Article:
Battery-Powered Bell Still Ringing 175 Years After Its Creation
A battery-powered bell at the University of Oxford has been ringing for 175 years, and scientists essentially have no idea why. Its ring is so quiet that the human ear can't hear it, but it's there, and researchers are baffled as to why the battery hasn't died yet.
The Oxford Electric Bell was hand-crafted in the 19th century by London instrument makers Watkin and Hill. It is unknown exactly when it was manufactured, although it has an accompanying handwritten note that says, "set up in 1840" next to it. Oxford researchers estimate that it has now rung approximately ten million times. Its power source currently holds the Guinness World Record for "world's most durable battery."
We know that the battery is made of "dry piles," one of the earliest forms of electric battery. "What the piles are made of is not known with certainty, but it is clear that the outer coating is of sulphur, and this seals in the cells and the electrolyte," AJ Croft, a former researcher at the Clarendon Laboratory, wrote in a 1984 paper about the mystery of the bell. "Piles similar to this were made by Zamboni, whose batteries were constituted of about 2,000 pairs of discs of tin foil glued to paper impregnated with zinc sulphate and coated on the other side with manganese dioxide."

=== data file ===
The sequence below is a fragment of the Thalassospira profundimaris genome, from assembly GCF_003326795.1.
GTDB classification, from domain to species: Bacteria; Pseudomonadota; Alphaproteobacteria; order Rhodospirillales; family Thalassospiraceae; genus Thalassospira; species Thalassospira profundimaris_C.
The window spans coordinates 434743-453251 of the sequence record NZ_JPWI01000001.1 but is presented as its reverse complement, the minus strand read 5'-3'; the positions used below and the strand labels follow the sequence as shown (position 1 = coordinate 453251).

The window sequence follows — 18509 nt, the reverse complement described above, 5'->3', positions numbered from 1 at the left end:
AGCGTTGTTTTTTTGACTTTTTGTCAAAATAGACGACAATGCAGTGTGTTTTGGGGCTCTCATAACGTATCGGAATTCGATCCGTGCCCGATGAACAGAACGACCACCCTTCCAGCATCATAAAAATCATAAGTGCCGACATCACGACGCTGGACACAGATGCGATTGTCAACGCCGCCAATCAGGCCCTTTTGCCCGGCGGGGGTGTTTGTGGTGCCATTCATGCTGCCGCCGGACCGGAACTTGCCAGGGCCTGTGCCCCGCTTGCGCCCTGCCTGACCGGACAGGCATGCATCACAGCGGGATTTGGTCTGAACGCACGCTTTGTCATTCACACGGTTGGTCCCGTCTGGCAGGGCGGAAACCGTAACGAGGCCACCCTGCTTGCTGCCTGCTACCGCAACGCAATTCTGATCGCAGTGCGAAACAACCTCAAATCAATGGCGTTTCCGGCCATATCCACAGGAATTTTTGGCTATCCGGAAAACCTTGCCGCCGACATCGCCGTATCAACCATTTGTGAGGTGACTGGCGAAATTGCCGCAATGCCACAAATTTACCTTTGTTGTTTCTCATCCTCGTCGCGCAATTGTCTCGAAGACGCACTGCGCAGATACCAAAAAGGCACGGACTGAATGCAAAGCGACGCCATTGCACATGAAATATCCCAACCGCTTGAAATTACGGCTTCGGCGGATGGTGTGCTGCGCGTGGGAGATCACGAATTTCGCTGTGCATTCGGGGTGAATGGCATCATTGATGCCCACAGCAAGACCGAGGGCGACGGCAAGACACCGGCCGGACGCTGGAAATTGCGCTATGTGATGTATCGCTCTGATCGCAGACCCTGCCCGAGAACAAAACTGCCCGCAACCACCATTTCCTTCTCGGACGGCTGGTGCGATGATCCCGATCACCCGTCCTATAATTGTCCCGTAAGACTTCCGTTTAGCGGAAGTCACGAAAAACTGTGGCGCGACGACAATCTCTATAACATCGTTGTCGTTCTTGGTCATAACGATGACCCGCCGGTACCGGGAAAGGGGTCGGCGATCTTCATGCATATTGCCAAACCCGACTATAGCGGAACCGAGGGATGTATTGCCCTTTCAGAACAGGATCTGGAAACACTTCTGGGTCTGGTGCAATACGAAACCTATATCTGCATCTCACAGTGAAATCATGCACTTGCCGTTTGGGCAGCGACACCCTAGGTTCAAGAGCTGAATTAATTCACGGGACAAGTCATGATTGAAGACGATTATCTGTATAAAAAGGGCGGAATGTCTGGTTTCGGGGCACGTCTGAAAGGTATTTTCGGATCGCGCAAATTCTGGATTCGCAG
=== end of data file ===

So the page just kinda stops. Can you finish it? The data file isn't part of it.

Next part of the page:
Unfortunately, this research won't likely lead to a cell phone battery that can last for 175 years. Every time the bell's battery oscillates between the sides of the bell, it only draws 1 nanoAmp, which is an extraordinarily low current that wouldn't be applicable to any modern technologies.
Since we don't know why the battery still works, we have no idea how long it will last. We can dream that the bell will last forever, because that would be fascinating, but it will likely stop ringing eventually. According to Croft, "the clapper seems more likely to wear out than the electro-chemical energy." On the plus side, if the bell stops ringing, it will be far easier to solve this decades-old mystery.